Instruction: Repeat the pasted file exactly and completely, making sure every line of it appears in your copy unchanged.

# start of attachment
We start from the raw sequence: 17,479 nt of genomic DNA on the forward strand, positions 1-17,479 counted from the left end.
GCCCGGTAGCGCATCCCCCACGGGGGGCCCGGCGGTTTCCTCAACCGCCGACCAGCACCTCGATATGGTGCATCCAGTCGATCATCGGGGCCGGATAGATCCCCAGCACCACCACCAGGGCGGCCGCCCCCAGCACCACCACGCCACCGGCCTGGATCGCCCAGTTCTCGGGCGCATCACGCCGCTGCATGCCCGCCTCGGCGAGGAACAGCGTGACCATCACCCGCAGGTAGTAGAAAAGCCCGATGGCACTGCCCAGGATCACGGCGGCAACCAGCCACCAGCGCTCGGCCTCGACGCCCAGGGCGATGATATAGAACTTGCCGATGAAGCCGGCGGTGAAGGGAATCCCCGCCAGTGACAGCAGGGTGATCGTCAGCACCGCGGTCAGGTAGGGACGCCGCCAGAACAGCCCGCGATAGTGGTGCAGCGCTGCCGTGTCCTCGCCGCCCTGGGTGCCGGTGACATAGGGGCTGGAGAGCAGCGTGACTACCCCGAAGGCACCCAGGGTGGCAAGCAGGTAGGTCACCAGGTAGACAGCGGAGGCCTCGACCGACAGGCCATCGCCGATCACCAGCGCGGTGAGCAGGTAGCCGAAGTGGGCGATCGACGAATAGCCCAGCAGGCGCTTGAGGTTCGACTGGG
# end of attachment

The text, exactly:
We start from the raw sequence: 17,479 nt of genomic DNA on the forward strand, positions 1-17,479 counted from the left end.
GCCCGGTAGCGCATCCCCCACGGGGGGCCCGGCGGTTTCCTCAACCGCCGACCAGCACCTCGATATGGTGCATCCAGTCGATCATCGGGGCCGGATAGATCCCCAGCACCACCACCAGGGCGGCCGCCCCCAGCACCACCACGCCACCGGCCTGGATCGCCCAGTTCTCGGGCGCATCACGCCGCTGCATGCCCGCCTCGGCGAGGAACAGCGTGACCATCACCCGCAGGTAGTAGAAAAGCCCGATGGCACTGCCCAGGATCACGGCGGCAACCAGCCACCAGCGCTCGGCCTCGACGCCCAGGGCGATGATATAGAACTTGCCGATGAAGCCGGCGGTGAAGGGAATCCCCGCCAGTGACAGCAGGGTGATCGTCAGCACCGCGGTCAGGTAGGGACGCCGCCAGAACAGCCCGCGATAGTGGTGCAGCGCTGCCGTGTCCTCGCCGCCCTGGGTGCCGGTGACATAGGGGCTGGAGAGCAGCGTGACTACCCCGAAGGCACCCAGGGTGGCAAGCAGGTAGGTCACCAGGTAGACAGCGGAGGCCTCGACCGACAGGCCATCGCCGATCACCAGCGCGGTGAGCAGGTAGCCGAAGTGGGCGATCGACGAATAGCCCAGCAGGCGCTTGAGGTTCGACTGGG